Don’t mess with her dish – even at a funeral

Published 12:25am Tuesday, February 4, 2014

I went to an Episcopal funeral recently, and it lasted two hours, which is much longer than most but that did include the internment in the churchyard. The deceased was an interesting man, quite an eccentric. One of his daughters gave an interesting portrayal of life with her father. Of interest, our own priest from Andalusia, Peggy Scott, was in attendance and assisted with the Eucharist.

Now I have talked about funeral food before, but at this specific funeral, I realized how important these Episcopal women take their dishes. Maybe this is true of the Baptists and Methodists! My good friend Martha had prepared her special “funeral squash casserole.” She told me she had gone to the grocery store the day before to prepare this and knew the ingredients by heart as she had done it so many times. She arrived with the casserole in a warming bag to make sure it would be just perfect. Well, when she went to check on her casserole after the service it was not on the table in the parish hall.

“Where is my squash casserole?” she asked. The person in charge said the family had asked for fried chicken, ham and pick-up food. This made Martha go steaming through the parish hall. She said she wanted her casserole and she was going home. So let this be a warning to anyone in charge of funeral food; never refuse a gift of food for the dead. The person in charge looked at those of us in the kitchen, “I guess I shouldn’t have said that.” I took deviled eggs: no problem getting rid of them! And there were other casseroles on the table too.

This was a Louisiana funeral and they served gumbo. Not exactly a pick up food – it needs a bowl and a spoon.  Also on the dessert table was King Cake. It is the season for both, and you know you are at a Louisiana funeral when you see these foods. I am still trying to make the best gumbo. I have been doing some research on how to make a roux and did an experiment with microwave roux. It was not bad. I used this roux for a new gumbo recipe, and it was really good also.  If you are in a hurry this microwave roux takes seven minutes compared to 45 for the other over the stove. I thought it tasted about the same. I love seafood gumbo the best but this recipe does have sausage included also.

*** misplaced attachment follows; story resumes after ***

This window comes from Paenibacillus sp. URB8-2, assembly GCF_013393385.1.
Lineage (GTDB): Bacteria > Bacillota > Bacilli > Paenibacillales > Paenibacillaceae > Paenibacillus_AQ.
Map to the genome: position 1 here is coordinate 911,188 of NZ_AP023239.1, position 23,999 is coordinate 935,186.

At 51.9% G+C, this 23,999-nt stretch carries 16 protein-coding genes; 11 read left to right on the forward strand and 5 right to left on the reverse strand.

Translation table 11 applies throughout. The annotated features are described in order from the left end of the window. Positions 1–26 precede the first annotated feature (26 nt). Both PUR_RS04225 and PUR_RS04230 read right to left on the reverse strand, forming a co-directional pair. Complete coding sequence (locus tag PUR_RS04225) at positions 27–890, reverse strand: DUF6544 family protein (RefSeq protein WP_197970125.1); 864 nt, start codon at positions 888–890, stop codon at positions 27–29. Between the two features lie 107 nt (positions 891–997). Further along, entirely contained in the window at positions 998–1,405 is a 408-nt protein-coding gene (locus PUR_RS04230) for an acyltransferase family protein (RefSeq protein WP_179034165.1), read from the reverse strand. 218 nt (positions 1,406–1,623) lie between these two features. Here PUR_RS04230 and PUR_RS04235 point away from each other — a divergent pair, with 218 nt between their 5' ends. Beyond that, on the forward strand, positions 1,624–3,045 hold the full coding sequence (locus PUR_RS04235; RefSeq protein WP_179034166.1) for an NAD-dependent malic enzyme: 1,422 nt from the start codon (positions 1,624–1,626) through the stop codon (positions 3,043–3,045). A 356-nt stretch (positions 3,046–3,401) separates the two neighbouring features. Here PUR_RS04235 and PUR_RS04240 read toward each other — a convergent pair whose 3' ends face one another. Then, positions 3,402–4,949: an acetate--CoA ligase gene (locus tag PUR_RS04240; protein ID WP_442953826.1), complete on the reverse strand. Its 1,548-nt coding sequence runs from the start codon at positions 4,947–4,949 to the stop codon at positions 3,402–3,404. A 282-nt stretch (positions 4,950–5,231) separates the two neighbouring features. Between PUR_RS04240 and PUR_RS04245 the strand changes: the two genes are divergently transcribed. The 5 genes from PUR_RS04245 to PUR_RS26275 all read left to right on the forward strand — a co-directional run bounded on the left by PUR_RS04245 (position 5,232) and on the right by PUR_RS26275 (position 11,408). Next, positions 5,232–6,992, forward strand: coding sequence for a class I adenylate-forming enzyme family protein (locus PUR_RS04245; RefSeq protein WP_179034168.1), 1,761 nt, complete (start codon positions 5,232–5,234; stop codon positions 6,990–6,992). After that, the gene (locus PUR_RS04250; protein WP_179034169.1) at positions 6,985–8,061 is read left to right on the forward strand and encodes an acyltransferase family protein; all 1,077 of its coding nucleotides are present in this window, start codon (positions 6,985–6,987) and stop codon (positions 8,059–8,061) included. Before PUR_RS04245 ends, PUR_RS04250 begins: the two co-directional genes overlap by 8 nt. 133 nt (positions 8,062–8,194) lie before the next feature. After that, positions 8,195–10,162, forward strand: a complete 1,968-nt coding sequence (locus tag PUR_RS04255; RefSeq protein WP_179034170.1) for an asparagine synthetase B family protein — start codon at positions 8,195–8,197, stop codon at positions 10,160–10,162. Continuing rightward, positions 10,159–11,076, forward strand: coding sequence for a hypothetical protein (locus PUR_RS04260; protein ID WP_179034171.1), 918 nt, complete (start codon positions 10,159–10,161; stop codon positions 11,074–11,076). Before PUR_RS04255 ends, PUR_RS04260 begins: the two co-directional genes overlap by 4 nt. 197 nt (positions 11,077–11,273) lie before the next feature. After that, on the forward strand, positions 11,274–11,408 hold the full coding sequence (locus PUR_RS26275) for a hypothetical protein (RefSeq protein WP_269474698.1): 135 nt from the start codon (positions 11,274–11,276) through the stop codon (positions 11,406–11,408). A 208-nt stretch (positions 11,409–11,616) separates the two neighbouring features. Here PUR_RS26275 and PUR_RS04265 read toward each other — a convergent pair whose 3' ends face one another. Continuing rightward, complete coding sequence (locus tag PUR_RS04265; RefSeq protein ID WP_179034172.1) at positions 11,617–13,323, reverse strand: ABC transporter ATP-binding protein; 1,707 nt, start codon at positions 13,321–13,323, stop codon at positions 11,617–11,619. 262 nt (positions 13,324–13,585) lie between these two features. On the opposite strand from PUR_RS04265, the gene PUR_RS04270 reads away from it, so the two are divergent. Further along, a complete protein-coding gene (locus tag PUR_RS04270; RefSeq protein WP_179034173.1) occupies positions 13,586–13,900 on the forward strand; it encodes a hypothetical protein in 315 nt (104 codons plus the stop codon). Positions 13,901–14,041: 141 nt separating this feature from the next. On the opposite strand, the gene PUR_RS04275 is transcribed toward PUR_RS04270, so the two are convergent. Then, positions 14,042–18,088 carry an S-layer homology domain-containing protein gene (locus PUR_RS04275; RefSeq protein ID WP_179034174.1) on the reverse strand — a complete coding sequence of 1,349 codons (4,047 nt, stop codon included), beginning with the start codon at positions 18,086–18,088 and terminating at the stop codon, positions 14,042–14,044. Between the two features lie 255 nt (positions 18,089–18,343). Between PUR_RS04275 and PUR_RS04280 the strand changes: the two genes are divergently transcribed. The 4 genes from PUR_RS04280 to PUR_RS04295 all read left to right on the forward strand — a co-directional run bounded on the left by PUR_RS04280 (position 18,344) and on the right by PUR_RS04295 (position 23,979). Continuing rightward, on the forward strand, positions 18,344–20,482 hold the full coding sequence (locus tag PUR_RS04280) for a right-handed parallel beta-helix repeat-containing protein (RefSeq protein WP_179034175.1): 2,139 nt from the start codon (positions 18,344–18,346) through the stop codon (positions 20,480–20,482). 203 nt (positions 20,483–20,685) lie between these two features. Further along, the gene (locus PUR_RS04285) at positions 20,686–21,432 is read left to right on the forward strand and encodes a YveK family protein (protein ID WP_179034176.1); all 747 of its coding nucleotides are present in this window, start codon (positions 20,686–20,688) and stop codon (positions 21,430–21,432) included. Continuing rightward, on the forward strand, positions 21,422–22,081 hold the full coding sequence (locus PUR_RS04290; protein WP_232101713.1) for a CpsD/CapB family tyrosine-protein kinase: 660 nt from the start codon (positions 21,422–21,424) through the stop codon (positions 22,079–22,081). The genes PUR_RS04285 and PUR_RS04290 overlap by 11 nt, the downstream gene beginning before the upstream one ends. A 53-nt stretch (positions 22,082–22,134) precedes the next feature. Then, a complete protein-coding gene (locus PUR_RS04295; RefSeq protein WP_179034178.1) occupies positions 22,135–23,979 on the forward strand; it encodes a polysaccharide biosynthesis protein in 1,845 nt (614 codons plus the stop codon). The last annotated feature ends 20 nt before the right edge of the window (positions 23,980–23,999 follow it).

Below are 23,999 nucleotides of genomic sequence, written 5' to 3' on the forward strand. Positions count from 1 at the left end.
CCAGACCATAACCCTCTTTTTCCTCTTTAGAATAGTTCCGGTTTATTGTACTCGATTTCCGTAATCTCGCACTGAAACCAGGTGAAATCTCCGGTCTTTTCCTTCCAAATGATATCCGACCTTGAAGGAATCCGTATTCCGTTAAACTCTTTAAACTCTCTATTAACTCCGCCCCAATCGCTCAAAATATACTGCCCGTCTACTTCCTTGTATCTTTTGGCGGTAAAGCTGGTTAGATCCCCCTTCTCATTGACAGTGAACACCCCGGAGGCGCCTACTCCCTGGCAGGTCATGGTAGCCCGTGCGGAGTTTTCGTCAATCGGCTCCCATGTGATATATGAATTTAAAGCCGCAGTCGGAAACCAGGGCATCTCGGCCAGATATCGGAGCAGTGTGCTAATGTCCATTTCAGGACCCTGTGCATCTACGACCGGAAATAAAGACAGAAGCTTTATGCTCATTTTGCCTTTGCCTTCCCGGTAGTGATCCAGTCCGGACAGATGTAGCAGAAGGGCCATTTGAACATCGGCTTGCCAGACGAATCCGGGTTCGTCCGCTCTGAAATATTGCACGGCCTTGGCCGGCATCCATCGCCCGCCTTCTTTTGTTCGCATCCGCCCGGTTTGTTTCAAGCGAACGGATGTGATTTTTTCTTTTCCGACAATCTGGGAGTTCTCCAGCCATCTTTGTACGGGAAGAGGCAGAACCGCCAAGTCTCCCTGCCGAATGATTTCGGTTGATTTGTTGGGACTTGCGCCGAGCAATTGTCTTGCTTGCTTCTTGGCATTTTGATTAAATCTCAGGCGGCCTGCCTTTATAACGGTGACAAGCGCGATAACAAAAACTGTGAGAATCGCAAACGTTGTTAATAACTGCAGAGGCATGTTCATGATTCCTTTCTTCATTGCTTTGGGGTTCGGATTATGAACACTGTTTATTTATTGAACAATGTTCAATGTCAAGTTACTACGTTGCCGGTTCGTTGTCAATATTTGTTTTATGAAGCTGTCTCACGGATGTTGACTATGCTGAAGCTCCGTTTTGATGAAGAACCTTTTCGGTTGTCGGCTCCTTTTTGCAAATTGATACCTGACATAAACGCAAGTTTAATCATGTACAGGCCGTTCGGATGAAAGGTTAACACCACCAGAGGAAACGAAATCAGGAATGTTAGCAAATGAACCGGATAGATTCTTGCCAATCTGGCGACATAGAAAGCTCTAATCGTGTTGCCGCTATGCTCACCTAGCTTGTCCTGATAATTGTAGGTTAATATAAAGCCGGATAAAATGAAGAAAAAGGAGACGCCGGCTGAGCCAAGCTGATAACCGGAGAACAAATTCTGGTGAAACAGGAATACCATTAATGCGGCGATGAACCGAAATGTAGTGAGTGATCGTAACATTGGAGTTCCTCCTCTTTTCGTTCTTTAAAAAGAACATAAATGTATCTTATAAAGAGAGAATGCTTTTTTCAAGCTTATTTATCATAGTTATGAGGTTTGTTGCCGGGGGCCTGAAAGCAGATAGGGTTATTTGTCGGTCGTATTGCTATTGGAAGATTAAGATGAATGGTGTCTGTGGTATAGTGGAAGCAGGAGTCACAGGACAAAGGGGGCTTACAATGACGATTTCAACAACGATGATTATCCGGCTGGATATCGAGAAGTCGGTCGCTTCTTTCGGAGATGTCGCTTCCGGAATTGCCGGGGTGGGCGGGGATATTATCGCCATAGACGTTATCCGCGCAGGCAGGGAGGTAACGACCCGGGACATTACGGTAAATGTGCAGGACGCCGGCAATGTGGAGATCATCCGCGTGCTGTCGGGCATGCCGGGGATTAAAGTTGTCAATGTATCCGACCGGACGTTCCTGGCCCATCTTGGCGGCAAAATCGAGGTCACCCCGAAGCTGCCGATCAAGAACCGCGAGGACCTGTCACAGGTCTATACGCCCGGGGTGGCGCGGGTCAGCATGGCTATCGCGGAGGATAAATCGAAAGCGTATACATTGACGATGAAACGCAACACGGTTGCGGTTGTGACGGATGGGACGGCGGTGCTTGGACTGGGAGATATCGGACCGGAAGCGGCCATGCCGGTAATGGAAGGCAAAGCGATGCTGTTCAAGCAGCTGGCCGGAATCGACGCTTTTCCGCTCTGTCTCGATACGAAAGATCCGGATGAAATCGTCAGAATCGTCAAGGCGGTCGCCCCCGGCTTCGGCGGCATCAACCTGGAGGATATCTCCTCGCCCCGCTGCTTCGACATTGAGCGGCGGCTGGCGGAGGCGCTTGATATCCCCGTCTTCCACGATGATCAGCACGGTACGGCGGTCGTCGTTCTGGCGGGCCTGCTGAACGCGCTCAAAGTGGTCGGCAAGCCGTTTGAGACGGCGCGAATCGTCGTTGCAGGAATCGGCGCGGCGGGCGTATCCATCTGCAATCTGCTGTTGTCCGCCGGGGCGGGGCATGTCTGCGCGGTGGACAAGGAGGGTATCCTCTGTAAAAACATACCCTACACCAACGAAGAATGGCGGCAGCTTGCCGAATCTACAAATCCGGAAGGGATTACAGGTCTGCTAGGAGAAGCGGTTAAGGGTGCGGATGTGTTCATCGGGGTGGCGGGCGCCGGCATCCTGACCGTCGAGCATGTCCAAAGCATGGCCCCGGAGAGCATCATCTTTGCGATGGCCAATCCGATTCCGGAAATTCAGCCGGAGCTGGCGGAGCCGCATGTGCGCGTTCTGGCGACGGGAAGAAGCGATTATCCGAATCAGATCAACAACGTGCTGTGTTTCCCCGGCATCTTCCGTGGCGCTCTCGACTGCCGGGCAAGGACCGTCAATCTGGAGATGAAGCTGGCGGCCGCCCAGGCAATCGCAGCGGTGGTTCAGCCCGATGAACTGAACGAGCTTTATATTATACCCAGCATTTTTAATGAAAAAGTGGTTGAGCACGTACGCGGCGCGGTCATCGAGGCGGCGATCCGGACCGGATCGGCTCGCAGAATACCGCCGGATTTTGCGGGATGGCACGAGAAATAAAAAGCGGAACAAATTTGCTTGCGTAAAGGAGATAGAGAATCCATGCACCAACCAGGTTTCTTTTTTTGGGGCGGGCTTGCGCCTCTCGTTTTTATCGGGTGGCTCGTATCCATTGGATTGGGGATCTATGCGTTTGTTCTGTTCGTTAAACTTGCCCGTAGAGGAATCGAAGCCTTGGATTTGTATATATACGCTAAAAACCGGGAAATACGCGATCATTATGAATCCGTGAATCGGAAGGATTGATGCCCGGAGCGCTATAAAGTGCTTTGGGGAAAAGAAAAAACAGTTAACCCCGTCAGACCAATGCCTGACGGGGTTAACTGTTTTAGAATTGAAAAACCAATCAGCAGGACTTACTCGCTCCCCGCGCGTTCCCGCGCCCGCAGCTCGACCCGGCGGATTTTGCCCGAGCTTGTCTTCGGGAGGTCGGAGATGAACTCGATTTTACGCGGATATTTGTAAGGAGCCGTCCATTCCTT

This would be a great recipe for this cold weather. It makes a lot and you can freeze for several months.

From Louisiana Cookin’ January/February 2014.

Microwave Roux

Makes about 2 cups

1 cup vegetable oil

1 cup all-purpose flour in a 4-cup glass measuring cup; combine oil and flour, and whisk until smooth. Microwave, uncovered, on high about five minutes. Carefully remove from microwave, and carefully stir with a wooden spoon until smooth. A blond roux should have formed after about five minutes. Continue cooking in one-to-two-minute increments, or until desired color forms, stirring between each.

Oyster and Seafood Gumbo

Makes eight to 10 servings

½ pound Andouille sausage, sliced

½ pound bacon, cut into 1-inch pieces

1 cup dark brown roux, recipe above (I prefer the taste of a dark roux.)

1 (10-ounce) package red pearl onions, peeled and halved (I used a red onion peeled and chopped.)

1 cup chopped yellow onion

1 cup chopped celery

½ cup chopped green bell pepper

½ cup chopped red bell pepper

2 tablespoons minced garlic

1 (15-ounce) can chopped tomatoes

1 tablespoon Cajun seasoning

1 tablespoon kosher salt

2 teaspoons ground black pepper

2 quarts seafood stock

3 bay leaves

2 dried chili peppers

1 pound medium fresh shrimp, peeled and deveined

3 dozen oysters, in liquid

Cooked white rice

Garnish: Fresh parsley and crushed red pepper

In a large Dutch oven, cook sausage over medium heat until browned; remove from pan, and set aside. Add bacon, and cook until browned. Remove and set aside; discard drippings.

In the same pan, add roux, and warm over medium heat, stirring constantly. Once simmering, add onions, celery, bell peppers and garlic. Cook, stirring often, until vegetables are tender, about four to five minutes.

Add tomatoes, Cajun seasonings, salt, pepper, stock, bay leaves, and dried peppers. Bring mixture to a boil over high heat. Reduce heat to medium, cover, and simmer about 20 minutes. Add reserved sausage and bacon; cook 10 minutes more.

Add shrimp, cover, and cook 10 minutes. Add oysters and cook, uncovered five minutes. Serve over cooked white rice. Cajuns always add rice to their gumbos. Garnish with parsley and crushed red pepper, if desired.

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